Common Biases and Errors

Decision making engage in bounded rationally, but an accumulating body of research tells us that decision makers also allow systematic biases and errors to creep into their judgments. These come out of attempts to shortcut the decision process. To minimize effort and avoid difficult trade offs people tend to rely too heavily on experience, impulses, gut feelings, and convenient ‘rules of thumb’. In many instances, these shortcuts are helpful. However, they can lead to severe distortions from rationality. The following material highlights the most common distortions.

Overconfidence Bias: It’s been said that “no problem in judgment and decision making is more prevalent and more potentially catastrophic than overconfidence”. When we’re given factual questions and asked to judge the probability that our answers are correct, we tend to be far too optimistic. For instance, studies have found that, when people say they’re 65 to 70 percent confident that they’re right, they were actually correct only about 50 percent of the time. And when they say they’re 100 percent sure, they tended to be 70 to 85 percent correct. Here’s another interesting example. In one random sample national poll, 90 percent of Americans said they expected to go to heaven. But in anther random sample national poll, only 86 percent thought Mother Theresa was in heaven. Talk about an overconfidence bias!

From an organizational standpoint, one of the more interesting findings related to overconfidence is that those individuals whose intellectual and interpersonal abilities are weakest are most to overestimate their performance and ability. So as managers and employees become more knowledgeable about an issue, the less likely they are to display overconfidence. And overconfidence is most likely to surface when members are considering issues or problems that are outside their area of expertise.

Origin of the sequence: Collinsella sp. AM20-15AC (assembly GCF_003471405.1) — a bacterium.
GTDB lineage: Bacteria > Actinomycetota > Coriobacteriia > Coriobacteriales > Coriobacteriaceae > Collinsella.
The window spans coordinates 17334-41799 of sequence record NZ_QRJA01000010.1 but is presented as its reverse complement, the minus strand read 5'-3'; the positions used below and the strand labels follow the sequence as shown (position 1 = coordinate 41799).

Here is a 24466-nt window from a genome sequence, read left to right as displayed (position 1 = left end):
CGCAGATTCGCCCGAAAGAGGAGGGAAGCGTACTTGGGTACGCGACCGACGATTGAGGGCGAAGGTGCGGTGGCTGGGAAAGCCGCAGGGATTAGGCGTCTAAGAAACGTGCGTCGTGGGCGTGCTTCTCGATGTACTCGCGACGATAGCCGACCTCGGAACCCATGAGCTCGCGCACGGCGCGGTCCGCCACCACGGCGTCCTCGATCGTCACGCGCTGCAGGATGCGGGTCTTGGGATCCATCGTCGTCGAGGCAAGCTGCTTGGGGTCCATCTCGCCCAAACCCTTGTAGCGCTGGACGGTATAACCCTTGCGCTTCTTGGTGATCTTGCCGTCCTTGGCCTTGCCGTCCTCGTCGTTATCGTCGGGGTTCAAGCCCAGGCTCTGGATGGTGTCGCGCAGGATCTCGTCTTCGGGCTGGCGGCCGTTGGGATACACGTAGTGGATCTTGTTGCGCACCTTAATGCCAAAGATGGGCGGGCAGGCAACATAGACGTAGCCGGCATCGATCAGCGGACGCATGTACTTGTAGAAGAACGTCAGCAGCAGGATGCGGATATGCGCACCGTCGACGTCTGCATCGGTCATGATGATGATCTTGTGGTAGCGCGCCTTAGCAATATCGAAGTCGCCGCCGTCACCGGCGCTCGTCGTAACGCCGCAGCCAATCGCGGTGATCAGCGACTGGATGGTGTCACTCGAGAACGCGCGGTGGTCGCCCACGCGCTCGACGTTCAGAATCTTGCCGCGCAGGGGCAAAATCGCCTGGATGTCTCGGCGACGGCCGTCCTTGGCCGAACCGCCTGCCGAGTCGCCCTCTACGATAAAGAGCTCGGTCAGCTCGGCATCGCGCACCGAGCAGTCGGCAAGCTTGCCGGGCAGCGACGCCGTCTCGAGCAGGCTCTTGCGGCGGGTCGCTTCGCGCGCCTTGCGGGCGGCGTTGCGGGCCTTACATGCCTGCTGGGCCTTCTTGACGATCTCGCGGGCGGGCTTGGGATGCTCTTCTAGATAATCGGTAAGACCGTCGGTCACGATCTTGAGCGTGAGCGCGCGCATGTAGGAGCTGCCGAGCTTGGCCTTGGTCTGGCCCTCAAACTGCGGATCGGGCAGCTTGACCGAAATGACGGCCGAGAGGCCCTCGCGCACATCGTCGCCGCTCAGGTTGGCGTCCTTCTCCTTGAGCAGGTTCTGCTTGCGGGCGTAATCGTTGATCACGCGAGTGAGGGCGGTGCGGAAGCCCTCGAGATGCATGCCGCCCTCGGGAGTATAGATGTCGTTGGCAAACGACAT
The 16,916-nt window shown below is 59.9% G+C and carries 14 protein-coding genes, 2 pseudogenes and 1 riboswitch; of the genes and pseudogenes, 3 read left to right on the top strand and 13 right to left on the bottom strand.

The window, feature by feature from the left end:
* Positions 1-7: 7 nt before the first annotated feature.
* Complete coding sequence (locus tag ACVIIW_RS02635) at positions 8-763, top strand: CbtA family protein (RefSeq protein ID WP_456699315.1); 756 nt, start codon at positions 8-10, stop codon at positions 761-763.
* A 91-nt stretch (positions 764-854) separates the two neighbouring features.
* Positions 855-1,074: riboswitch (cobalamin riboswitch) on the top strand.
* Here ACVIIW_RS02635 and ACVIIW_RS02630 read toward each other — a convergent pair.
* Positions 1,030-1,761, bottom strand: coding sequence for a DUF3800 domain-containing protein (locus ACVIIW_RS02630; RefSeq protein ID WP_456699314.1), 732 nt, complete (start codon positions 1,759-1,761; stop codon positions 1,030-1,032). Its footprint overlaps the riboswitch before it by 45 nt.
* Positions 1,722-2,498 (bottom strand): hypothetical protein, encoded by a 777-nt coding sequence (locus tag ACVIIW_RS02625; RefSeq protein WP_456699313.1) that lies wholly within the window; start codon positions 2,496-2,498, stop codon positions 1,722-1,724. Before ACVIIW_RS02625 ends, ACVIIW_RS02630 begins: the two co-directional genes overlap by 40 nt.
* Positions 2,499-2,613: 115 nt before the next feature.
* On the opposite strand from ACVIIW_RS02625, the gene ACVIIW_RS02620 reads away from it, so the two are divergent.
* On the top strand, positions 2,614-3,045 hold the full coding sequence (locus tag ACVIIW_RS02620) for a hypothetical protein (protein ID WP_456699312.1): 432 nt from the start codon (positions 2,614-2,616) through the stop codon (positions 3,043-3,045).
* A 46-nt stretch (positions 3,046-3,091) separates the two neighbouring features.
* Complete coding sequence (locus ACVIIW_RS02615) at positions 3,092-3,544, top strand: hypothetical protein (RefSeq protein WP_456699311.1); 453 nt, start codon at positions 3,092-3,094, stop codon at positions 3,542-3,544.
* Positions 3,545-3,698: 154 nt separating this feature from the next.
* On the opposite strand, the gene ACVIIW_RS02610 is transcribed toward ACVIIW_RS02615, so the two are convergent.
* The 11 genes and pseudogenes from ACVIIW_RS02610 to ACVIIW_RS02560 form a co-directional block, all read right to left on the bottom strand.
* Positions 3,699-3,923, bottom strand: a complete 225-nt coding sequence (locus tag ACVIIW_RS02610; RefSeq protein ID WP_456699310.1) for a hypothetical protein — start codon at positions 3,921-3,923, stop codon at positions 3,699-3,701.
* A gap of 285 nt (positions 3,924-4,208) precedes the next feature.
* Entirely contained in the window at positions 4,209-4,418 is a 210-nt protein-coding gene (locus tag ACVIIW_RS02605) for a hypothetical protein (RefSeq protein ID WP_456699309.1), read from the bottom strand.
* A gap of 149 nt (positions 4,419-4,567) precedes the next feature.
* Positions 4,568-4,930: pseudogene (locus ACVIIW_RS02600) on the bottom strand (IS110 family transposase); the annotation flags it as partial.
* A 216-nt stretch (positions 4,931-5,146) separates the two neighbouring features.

Anchoring Bias: the anchoring is tendency it fixes on initial information. Once set, we then fail adequately adjust for subsequent information. The anchoring bias occurs because our mind appears to give a disproportionate amount of emphasis to the first information it receives. So, initial impressions, ideas, prices, and estimates carry weight relative to information received later.

Anchors are widely used by people in professions such as advertising, management, politics, real estate, and law – where persuasion skills are important. For instance, in a mock jury trial, one set of jurors was asked by the plaintiff’s attorney to make an award in the range of $15 million to $50 million. Another set of jurors was asked for an award in the range of $50million to$150 million. Consistent with the anchoring bias, the median awards were $15 versus $50 million in the two conditions.

Consider the role of anchoring in negotiations and interviews. Any time a negotiation takes place, so does anchoring. As soon as someone states a number, your ability to objectively ignore that number has been compromised. For instance, when a prospective employer asks how much you were making in your prior job, your answer typically anchors the employer’s offer. You may want to keep this in mind when you negotiate your salary, but remember to set the anchor only as high as you realistically can.

Confirmation Bias: The rational decision making process assumes that we objectively gather information. But we don’t. We selectively gather information. The confirmation bias represents a specific case of selective perception. We seek out information that reaffirms our past choices, ad we discount information that contradicts past judgments. We also tend to accept information at face value that confirms our preconceived views, while being critical and skeptical of information that challenges these views. Therefore, the information we gather is typically biased toward supporting views we already hold. This confirmation bias influences where we go to collect evidence because we tend to seek out places that are more likely to tell us what we want to hear. It also leads us to give too much weight to supporting information and too little to contradictory information.

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